“Across the globe, despite innumerable cultural differences, we have all come to love eggs for pretty much the same reason: They are delicious,” writes Rachel Khong in the introduction to her book, All About Eggs, the latest from Lucky Peach’s inventive single-subject travel and cooking series. (Previous topics have included vegetables and tubesteaks, with barbecue on the horizon.) Are eggs the most important food on earth? Well, duh. But eggs are not simply to fry or scramble, as Khong—a contributing editor here at TASTE—tackles the subject with obsessive curiosity. Eggs are also pretty amazing to eat for dinner, as Khong details here.
It isn’t particularly controversial to declare that eggs are the star of breakfast: poached, fried, scrambled, boiled, and omeletted, they’re a hearty way to start the day. But why not served at dinner, too? Why not have eggs end the day as pleasantly as they start it? I’m likely preaching to the choir here—maybe you already like to slide a fried egg on top of things, make a frittata or quiche now and then, or whip up a soufflé. Or maybe you’re trying to reduce the amount of meat in your diet: The carbon footprint of eggs is the smallest of any other protein, and the carbon emissions involved in producing eggs are eight times (!) less than that of lamb.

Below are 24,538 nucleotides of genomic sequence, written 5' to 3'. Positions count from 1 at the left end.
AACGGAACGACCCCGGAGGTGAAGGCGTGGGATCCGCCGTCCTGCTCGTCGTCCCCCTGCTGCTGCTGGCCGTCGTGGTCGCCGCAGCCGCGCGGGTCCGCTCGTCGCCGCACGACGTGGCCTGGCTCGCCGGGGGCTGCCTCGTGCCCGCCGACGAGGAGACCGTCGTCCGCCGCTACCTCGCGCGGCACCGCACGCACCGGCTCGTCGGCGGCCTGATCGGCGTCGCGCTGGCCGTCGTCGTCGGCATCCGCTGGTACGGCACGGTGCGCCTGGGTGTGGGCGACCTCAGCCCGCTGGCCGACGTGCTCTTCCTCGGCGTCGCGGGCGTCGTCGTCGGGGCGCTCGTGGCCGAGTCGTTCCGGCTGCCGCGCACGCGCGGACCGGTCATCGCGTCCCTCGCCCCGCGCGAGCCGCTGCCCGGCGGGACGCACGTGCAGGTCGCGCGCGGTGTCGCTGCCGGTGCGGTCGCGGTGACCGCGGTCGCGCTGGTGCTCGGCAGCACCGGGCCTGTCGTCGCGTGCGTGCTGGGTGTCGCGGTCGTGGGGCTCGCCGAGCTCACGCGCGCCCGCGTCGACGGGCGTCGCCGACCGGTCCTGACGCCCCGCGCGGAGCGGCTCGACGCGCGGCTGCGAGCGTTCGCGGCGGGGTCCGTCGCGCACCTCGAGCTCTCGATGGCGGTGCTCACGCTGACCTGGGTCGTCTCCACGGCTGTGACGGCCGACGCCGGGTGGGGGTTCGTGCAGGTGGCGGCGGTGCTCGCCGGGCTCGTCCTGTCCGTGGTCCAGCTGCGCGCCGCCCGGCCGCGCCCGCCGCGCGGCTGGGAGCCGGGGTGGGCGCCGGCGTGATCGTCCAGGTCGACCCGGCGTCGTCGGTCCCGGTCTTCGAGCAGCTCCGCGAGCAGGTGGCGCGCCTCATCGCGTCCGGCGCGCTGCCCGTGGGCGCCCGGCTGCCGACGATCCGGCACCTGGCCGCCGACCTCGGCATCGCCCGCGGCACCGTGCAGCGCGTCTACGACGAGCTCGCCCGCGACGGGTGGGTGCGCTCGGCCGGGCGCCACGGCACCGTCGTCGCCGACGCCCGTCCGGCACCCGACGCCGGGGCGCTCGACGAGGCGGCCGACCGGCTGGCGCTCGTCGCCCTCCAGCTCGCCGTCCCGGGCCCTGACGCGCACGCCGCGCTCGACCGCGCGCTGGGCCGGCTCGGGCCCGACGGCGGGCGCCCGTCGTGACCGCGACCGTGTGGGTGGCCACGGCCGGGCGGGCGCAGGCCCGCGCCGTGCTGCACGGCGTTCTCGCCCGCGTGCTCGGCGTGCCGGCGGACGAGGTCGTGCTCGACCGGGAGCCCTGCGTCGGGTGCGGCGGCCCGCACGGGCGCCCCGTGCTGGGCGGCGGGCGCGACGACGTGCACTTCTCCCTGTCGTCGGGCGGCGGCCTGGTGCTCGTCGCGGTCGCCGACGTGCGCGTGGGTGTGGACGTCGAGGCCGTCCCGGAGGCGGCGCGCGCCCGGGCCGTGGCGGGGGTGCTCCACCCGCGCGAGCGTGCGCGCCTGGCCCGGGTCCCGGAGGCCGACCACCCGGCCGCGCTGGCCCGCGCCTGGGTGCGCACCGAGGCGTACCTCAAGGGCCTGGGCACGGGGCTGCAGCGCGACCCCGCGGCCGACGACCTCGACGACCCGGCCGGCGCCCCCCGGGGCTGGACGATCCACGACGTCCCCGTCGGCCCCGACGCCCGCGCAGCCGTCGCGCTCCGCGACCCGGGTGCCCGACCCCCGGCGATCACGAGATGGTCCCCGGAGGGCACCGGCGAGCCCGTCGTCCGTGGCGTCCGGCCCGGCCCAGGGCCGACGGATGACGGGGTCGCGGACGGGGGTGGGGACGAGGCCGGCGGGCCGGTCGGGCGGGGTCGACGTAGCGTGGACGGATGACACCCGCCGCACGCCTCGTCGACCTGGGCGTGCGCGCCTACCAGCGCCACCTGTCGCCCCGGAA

Making eggs for dinner can be as simple, or as complex, as you like to make them. (On the simple end of the spectrum, I love to make a comforting Italian-ish egg dinner of polenta with sautéed greens, parmesan, and a fried egg on top.) But to get some flair into our dinners, let’s take some cues from around the world.
There is no shortage of eggs-for-dinner options in Japan. There are rolled omelets called tamagoyaki; there’s chawanmushi, steamed egg custard, onsen tamago, the quivering egg that comes with your ramen, and Tamago Kake Gohan (affectionately known as TKG), which is as simple as egg dinners get: a raw egg served over hot, freshly cooked rice. Oyakodon (pictured above), which means “parent and child in a bowl” because it contains both chicken and egg, is not as easy as a raw egg over rice, but almost: Pieces of chicken and egg are simmered together with a savory-sweet sauce until the egg is just barely set (“toro toro”—barely set). The entire mess is served over rice—comforting and delicious.
Stir-fried egg with tomato (CHINA)
This is a nostalgic addition for me, as it’s something my mom made growing up—and something I still make and eat on the regular. Eggs get gently scrambled with chunks of tomato, soy sauce, just a hint of Shaoxing wine, and lots of white pepper. Set the rice cooker before you start cooking your eggs, and you can have dinner ready in mere minutes. And there’s a lesson in stir-fried egg with tomato: It’s that scrambles don’t have to be confined to breakfast. Scramble eggs with any vegetable for an easy dish to serve alongside rice. Eggs scrambled with sliced yellow onion is my dad’s specialty, and eggs, bitter melon, and pork is another classic Chinese scramble.
Egg curry (INDIA)